Foreclosures and depressed prices are still hammering the Phoenix housing market. Yet home builder PulteGroup Inc. this month had to fight off six other bidders to win land in the suburb of Gilbert.
In Arizona and across the U.S., home builders are battling to acquire land lots in preparation for ramping up home construction. While volume is tough to track, analysts report that land deals have been rising rapidly in recent months, causing land prices in some of the nation's weakest housing markets to rise for the first time since 2006.
"There's been an absolute land rush," said Gregor Watson, a partner with McKinley Partners, a California-based real-estate fund that works with builders.
That marks a big shift from the downturn, when builders halted development and liquidated land for pennies on the dollar. Now the companies are spending millions of dollars to boost their land supply, optimistic that sales will pick up once the employment picture improves. But the push is creating some concerns about whether builders could be overreaching. ...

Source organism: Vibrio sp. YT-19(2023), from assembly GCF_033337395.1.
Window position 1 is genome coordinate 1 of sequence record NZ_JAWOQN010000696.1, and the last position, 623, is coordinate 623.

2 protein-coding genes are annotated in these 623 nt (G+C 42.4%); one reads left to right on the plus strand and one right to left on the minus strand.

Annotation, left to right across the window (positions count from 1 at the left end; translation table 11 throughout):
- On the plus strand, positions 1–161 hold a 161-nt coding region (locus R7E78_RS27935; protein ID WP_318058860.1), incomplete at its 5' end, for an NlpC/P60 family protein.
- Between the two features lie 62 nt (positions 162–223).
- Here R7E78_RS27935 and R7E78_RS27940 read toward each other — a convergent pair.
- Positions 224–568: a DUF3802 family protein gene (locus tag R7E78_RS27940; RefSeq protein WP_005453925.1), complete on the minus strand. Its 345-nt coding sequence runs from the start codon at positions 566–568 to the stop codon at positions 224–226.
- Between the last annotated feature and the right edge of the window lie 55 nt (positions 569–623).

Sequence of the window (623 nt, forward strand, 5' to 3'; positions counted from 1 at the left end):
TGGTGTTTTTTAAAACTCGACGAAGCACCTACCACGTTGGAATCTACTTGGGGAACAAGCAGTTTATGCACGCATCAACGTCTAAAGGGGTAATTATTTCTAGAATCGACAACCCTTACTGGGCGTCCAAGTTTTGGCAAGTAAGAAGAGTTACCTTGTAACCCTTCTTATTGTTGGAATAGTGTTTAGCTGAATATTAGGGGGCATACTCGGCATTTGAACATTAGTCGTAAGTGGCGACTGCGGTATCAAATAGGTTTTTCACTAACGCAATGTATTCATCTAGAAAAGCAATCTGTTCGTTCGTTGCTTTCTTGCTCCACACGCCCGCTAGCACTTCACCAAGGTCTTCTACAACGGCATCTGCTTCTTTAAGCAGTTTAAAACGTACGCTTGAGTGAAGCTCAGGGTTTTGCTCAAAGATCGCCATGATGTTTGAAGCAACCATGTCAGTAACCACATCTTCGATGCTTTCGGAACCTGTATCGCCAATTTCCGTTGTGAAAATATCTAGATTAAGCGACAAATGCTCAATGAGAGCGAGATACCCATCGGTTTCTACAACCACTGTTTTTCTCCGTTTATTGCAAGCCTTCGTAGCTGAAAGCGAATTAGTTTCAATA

Nationally, finished-lot prices, which saw low-single digit increases in the first quarter, are up nearly 20% from the trough, largely considered early 2009, according to a land survey released this week by housing-research firm Zelman & Associates. Lot prices in Phoenix and Southern California's Inland Empire have soared more than 60%. Sacramento, Orlando and Los Angeles are up between 30% and 40%.
Nationally, the best-located lots are commanding double what they would have a year earlier, said Greg Vogel, chief executive of Land Advisors Organization, a national land brokerage firm based in Scottsdale, Ariz.
"We're talking about a significant turn here," said Jim McNeil, chairman of law firm Akerman Senterfitt's national residential development practice that represents several public and private builders. "The builders think this thing has turned and they're making sizeable investments in both finished lots and raw land."